BY BARRY DAVIS
Eva Kor recently passed away at the age of 85. The name may not be instantly recognisable to some, but she was a remarkable person who must have been a highly emotionally robust individual.
Kor, who was born in Transylvania, Romania, was on an annual trip to the site of the Auschwitz concentration camp in Poland, a place she first fatefully encountered in 1944, when she was 10 years old.
Crucially, she was a twin, and although her parents and two other siblings perished, she and her twin sister, Miriam, somehow managed to survive being subjected to life-threatening experiments by Dr Josef Mengele, ‘The Angel of Death’.
“Forgive your worst enemies,” Kor said in a video interview recorded during her last visit to the Auschwitz Museum, just a few days before she died.
“The moment I forgave the Nazis, I felt free from Auschwitz and from all the tragedy that had occurred to me,” she added.
Kor did not just sit about dispensing goodwill to those in her vicinity. She was very active in spreading her positive message across the globe.
That included founding the Candles Holocaust Museum and Education Centre in Terre Haute, Indiana, where she moved from Israel after serving in the IDF for eight years.
Kor’s incredibly healthy outlook on life, despite her unimaginably horrific childhood experiences and the loss of her family, also resonates in the Through the Lens of Faith artistic installation which opened near the entrance to Auschwitz on July 1.
The exhibition will remain in situ until October 31, 2020 – the year that marks the 75th anniversary of the liberation of the camp.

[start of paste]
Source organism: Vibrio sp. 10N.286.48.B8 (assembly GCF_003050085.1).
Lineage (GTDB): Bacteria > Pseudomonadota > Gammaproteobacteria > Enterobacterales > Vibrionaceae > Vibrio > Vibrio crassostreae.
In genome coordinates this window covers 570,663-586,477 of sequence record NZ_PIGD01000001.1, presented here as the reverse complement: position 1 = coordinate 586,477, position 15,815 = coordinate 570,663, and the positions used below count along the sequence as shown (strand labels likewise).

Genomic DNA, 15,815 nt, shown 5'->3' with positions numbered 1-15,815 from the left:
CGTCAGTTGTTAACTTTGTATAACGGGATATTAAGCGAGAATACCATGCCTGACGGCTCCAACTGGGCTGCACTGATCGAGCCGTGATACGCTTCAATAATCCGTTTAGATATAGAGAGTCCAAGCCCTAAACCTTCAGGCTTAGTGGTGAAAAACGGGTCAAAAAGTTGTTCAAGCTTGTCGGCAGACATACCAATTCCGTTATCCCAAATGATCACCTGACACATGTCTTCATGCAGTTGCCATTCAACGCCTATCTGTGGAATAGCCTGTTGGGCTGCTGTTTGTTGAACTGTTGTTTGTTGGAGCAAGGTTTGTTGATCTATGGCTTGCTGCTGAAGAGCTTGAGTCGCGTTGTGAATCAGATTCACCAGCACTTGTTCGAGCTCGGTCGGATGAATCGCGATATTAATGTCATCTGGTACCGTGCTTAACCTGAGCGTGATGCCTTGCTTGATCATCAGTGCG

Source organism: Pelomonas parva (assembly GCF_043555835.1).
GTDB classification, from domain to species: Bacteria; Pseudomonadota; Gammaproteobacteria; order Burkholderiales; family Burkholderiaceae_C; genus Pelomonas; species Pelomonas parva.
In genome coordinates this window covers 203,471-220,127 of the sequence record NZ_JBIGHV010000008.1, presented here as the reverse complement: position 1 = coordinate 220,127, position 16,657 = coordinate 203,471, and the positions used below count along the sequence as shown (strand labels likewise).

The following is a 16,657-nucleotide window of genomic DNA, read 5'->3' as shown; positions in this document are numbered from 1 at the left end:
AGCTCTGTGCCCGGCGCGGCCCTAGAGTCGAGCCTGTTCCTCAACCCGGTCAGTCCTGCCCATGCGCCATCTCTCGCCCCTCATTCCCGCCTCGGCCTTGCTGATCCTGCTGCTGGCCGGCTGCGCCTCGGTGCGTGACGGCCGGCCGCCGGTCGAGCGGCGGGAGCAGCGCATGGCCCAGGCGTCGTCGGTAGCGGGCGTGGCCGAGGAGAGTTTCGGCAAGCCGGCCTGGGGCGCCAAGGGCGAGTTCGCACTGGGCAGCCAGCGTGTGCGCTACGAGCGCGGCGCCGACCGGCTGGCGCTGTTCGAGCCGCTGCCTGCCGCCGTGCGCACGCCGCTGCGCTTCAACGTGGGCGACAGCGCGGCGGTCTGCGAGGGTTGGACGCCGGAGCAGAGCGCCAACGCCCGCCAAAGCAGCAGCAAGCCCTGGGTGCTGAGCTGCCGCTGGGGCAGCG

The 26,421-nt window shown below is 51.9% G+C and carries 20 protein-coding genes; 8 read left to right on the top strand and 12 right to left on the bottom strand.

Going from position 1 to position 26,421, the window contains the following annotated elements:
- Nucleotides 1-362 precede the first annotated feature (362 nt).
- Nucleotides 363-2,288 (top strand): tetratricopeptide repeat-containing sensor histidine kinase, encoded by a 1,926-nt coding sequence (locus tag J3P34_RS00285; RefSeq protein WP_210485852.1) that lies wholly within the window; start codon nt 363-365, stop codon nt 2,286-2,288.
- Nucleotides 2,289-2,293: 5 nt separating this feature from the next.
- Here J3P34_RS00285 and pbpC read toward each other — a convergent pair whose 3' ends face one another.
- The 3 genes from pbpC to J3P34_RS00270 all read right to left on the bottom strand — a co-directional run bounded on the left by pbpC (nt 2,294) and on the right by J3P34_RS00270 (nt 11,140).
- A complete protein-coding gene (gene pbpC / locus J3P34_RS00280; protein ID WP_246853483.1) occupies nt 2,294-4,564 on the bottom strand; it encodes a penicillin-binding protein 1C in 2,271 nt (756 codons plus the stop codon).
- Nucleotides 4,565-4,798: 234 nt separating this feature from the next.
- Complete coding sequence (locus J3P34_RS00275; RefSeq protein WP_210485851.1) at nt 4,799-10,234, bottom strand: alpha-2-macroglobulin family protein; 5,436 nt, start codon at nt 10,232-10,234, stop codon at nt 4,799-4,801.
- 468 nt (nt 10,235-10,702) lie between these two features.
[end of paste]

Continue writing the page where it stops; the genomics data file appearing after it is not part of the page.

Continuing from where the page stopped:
The installation was designed and compiled by internationally renowned architect Daniel Libeskind, and photographer Caryl Englander, and by curator Dr. Henri Lustiger Thaler of Amud Aish.
It comprises portraits of 21 survivors of Auschwitz, including that of Zelcer, taking in 18 Jews, two Polish Catholics – 102-year-old Helen Dunicz-Niwinska and 96-year-old Zofia Posmysz, and one German Sinti Free Christian called Peter Höllenreiner.
Through the Lens of Faith is well-named. The title references the religious ethos the sisters took with them as they entered the gates of Auschwitz and passed under the infamous wording Arbeit Macht Frei – “Work sets you free”.
As they state in the text that goes with Englander’s photographs, in one way or another, they came through the hell of their interment with their faith unshaken.
That is, all except Zelcer, who was born in Czechoslovakia and today has 24 descendants. His commentary concludes with the words: “It took me a year after liberation to return to my faith.”
Had he been around to see the installation go up, Viktor Frankl would, no doubt, not have been surprised by the survivors’ sunny philosophy.
The famed Viennese neurologist and psychiatrist, who died in 1997 at the age of 92, survived no fewer than four concentration camps, including Auschwitz.
In his bestselling tome, Man’s Search for Meaning, he states: “In spite of all the enforced physical and mental primitiveness of the life in a concentration camp, it was possible for spiritual life to deepen.”